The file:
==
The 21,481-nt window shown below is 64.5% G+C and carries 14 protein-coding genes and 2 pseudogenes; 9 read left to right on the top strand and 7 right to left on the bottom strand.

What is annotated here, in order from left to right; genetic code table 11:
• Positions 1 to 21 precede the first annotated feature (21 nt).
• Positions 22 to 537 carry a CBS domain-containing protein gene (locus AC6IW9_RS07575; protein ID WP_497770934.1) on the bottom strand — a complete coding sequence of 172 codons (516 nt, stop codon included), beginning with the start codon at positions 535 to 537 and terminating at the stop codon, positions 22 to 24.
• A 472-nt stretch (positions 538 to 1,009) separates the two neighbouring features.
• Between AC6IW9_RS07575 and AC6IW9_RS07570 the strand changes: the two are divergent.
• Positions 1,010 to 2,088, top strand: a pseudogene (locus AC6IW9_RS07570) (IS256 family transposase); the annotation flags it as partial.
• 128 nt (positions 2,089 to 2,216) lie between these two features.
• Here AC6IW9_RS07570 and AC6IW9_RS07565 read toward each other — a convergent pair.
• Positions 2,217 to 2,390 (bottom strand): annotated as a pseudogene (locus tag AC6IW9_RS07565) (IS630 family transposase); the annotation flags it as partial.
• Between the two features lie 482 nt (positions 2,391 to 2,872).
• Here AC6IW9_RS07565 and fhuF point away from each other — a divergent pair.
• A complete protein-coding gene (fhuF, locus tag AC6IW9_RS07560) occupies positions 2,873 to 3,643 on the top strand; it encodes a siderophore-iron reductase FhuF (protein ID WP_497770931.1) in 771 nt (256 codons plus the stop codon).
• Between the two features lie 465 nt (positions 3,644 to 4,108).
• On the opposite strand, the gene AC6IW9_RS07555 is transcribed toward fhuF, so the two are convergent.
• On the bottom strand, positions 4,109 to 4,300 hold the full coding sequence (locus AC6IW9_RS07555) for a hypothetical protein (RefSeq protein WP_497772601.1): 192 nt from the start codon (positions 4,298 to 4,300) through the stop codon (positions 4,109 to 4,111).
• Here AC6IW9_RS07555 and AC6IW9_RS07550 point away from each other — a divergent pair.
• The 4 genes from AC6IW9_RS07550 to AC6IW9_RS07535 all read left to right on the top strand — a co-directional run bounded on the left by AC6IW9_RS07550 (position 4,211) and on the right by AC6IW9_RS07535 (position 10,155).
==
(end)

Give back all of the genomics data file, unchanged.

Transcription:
The 21,481-nt window shown below is 64.5% G+C and carries 14 protein-coding genes and 2 pseudogenes; 9 read left to right on the top strand and 7 right to left on the bottom strand.

What is annotated here, in order from left to right; genetic code table 11:
• Positions 1 to 21 precede the first annotated feature (21 nt).
• Positions 22 to 537 carry a CBS domain-containing protein gene (locus AC6IW9_RS07575; protein ID WP_497770934.1) on the bottom strand — a complete coding sequence of 172 codons (516 nt, stop codon included), beginning with the start codon at positions 535 to 537 and terminating at the stop codon, positions 22 to 24.
• A 472-nt stretch (positions 538 to 1,009) separates the two neighbouring features.
• Between AC6IW9_RS07575 and AC6IW9_RS07570 the strand changes: the two are divergent.
• Positions 1,010 to 2,088, top strand: a pseudogene (locus AC6IW9_RS07570) (IS256 family transposase); the annotation flags it as partial.
• 128 nt (positions 2,089 to 2,216) lie between these two features.
• Here AC6IW9_RS07570 and AC6IW9_RS07565 read toward each other — a convergent pair.
• Positions 2,217 to 2,390 (bottom strand): annotated as a pseudogene (locus tag AC6IW9_RS07565) (IS630 family transposase); the annotation flags it as partial.
• Between the two features lie 482 nt (positions 2,391 to 2,872).
• Here AC6IW9_RS07565 and fhuF point away from each other — a divergent pair.
• A complete protein-coding gene (fhuF, locus tag AC6IW9_RS07560) occupies positions 2,873 to 3,643 on the top strand; it encodes a siderophore-iron reductase FhuF (protein ID WP_497770931.1) in 771 nt (256 codons plus the stop codon).
• Between the two features lie 465 nt (positions 3,644 to 4,108).
• On the opposite strand, the gene AC6IW9_RS07555 is transcribed toward fhuF, so the two are convergent.
• On the bottom strand, positions 4,109 to 4,300 hold the full coding sequence (locus AC6IW9_RS07555) for a hypothetical protein (RefSeq protein WP_497772601.1): 192 nt from the start codon (positions 4,298 to 4,300) through the stop codon (positions 4,109 to 4,111).
• Here AC6IW9_RS07555 and AC6IW9_RS07550 point away from each other — a divergent pair.
• The 4 genes from AC6IW9_RS07550 to AC6IW9_RS07535 all read left to right on the top strand — a co-directional run bounded on the left by AC6IW9_RS07550 (position 4,211) and on the right by AC6IW9_RS07535 (position 10,155).